5. Paris, France - Notre Dame Cathedral, les glaces Berthillon, Sainte Chapelle, the Pont Neuf, the Louvre Museum, the Orsay Museum, the Eiffel Tower, a stroll down the Champs Elysées, the Arc de Triomphe, the Seine, the Versilles Palace -- so much to offer from this magical city. The Romance Scale? Are you kidding, THIS IS PARIS!!!

You may argue that I left a wonderful city out of my Top Five that might make yours or that my order is wrong if you will. That is the beauty of rankings, even SAFF's. They inspire discussion, disagreements and create interest.

I'll be looking forward to your objections on the comment section of the blog.

Meanwhile, back in Lund . . .

We boarded the train for Lund in the afternoon, it would be Laurie's first visit to Skåne's lovely university town that was very quiet now that the vast majority of the student body is home for the Summer.

The Lund Cathedral Atomic Clock

It was closed for repairs this Winter, but was raring to entertain us at 3:00 p.m.

The 3:00 p.m. Lund Atomic Clock Show

She always has to light a candle,
even in a Lutheran church

Richard or Carl Michael?

The debate continues . . .

Andrew Gardner Contreras

If our oldest son came to Sweden, changed his name slightly and became a doctor, then he too might be a specialist in "Läkarmottagning!"

A 30 minute reading time out in the
Lund University Botanical Garden

Wallander Mystery #6

While Laurie is seen reading Wallander Mystery #2, "The Dogs of Riga" above, I finished "The Fifth Woman" today. Another really good read about Ystad's and Skåne's favorite detective.

Now it is on to Vilhelm Moberg's final book in his Emigrant series, "Last Letter Home." Once I finish that relatively short novel, I will begin to tackle the books that the D'Antuono's sent me.

Reading, its FUNdamental!

Nordic Power Walker

"He'll run you over like a juggernaut!"

What are these plants?

They look like the sea mines lining the entrance to Tokyo harbor in one of those World War II submarine movies.

A Riot of Color

Floral Simplicity

We enjoyed this nice peaceful day as we prepare for our second, and sadly final, "Summer 2010 Madcap European Adventure." Next Monday we will fly out of Copenhagen to Berlin, Germany for a few days before flying on to Kraków, Poland and eventually the overnight train to Prague, Czech Republic. We will fly back to Copenhagen after an eight day, nine night hiatus.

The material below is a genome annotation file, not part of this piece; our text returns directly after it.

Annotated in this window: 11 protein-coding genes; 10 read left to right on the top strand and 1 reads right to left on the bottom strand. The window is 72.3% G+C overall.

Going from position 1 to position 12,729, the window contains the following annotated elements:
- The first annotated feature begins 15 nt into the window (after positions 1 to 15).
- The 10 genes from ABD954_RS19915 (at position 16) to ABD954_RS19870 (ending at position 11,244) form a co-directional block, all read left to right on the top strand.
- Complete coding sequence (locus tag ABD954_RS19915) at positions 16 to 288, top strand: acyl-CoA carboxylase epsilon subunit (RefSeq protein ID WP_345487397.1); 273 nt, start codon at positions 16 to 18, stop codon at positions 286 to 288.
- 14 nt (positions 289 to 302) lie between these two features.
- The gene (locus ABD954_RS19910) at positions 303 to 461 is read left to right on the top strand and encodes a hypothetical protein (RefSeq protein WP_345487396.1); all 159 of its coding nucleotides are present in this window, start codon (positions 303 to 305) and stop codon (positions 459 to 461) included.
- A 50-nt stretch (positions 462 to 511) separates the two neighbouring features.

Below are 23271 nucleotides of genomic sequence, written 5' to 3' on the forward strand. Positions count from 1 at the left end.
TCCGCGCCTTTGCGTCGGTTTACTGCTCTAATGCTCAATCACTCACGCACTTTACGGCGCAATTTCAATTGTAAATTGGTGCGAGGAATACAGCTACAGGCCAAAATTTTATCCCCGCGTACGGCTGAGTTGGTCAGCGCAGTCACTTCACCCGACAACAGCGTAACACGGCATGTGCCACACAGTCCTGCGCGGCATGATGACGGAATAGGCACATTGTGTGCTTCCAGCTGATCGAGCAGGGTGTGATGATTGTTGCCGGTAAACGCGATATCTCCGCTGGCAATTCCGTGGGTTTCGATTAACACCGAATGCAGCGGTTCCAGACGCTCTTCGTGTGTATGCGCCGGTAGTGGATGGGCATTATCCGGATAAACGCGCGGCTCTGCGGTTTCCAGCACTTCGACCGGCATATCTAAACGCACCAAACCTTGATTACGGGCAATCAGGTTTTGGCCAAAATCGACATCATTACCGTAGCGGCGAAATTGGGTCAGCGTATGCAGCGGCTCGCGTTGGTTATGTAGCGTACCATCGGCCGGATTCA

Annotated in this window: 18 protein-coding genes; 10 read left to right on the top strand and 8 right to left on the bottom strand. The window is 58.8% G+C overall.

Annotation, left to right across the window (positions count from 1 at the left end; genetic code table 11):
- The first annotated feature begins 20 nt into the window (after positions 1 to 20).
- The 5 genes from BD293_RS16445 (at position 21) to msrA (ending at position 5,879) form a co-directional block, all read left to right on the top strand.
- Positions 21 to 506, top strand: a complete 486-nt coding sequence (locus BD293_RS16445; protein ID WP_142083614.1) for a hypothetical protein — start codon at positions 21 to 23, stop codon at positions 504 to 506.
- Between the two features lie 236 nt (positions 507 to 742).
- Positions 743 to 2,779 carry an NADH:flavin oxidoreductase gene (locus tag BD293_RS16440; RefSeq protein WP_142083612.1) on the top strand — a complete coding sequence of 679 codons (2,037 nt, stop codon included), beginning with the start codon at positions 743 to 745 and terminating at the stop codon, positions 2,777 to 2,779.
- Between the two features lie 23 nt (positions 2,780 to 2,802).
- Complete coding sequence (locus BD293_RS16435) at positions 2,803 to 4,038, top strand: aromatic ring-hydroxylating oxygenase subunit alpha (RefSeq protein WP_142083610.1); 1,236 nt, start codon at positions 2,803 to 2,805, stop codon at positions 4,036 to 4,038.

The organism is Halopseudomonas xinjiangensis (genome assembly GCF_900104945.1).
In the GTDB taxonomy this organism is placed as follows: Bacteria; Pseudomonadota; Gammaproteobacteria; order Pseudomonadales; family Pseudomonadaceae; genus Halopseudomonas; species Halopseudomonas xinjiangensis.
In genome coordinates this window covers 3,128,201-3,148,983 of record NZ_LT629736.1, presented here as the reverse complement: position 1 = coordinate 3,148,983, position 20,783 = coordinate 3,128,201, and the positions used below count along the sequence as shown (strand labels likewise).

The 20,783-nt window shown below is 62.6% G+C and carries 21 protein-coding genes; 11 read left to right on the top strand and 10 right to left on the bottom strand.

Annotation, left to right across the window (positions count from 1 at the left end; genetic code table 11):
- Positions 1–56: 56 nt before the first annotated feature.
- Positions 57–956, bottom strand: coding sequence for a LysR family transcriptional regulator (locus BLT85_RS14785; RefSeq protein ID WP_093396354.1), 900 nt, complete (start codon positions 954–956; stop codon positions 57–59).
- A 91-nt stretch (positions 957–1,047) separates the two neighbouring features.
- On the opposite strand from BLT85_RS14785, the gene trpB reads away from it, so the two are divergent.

The ranking may have to be revised, who knows?

You only live once.

Unless you believe in reincarnation.


Anonymous said...

Hey George the submarine mine flower, is a tistel in swedish latin is tisteln tistlar and english thistle.

see you on the field soon.
// André

George said...

Tack så mycket, André!

JTwice said...


When considering your European power-rankings of cities, I think that unlike the craziness of Sweden football, it might be wise to follow our NCAA American counterparts by using DIVISION SIZE! I mean, how can you compare Vernazza to Paris? Rothenburg to Prague? Agrigento to... wait, that's not on my list. That being said, I propose the following J.Twice ranking:


1. Rome
2. Prague
3. Berlin
4. Nice
5. Vienna (Can't believe you snubbed austria)
6. Barcelona
7. Paris (get better weather!)
8. Brussels (most underrated big city in Europe!)
9. London / Munich (tie)
10. Venice (for an hour)

Also Receiving Votes: Luzern, Amsterdam, Bratislava


1. Vernazza, Italy
2. Rothenburg, Germany
3. St. Emilion, France
4. Taormina, Sicily
5. Bruges, Belgium
6. Cesky Krumlov, Czech
7. Interlaken, Switzerland
8. St. Anton-Arlberg, Austria
9. Salema, Portugal
10. San Sebastian, Spain

And another thing I think you might enjoy - article written by the Tucson sports guy about another guy "Coaching for Pizza" -- although my friend who sent this to me was irate that we didn't get a shout out!

George said...

I like the Divisional style but I can't think that much any more!

I had several telephone discussions with Will Kreamer, the Arizona coach who you mentioned, before and after he decided to go to Milan, good guy!

David said...

I like J2's divisional ranking system as well ... but I'm wondering why Siena doesn't show up anywhere.

George said...

Siena, great call!

A Division II city but Il Palio was one of the best days I ever had in Italy and in Europe for that matter.

Eric Slivoskey said...

Hey George,

I have to agree with you on your "Way Up North" Scandinavian City power rankings. Stockholm just can't be beat.

Here is my top 10 when taking all of Europe into account.

10.Cesky Krumlov

George said...


Good list.

We are going to Kraków this week, your ranking it ahead of Paris makes us both excited to see it for ourselves.

That fact plus Jason having Berrlin at #3 on his Top Ten makes me believe that a possible shake up is in wind by the time I publish the next Power Rankings after this week's journey . . .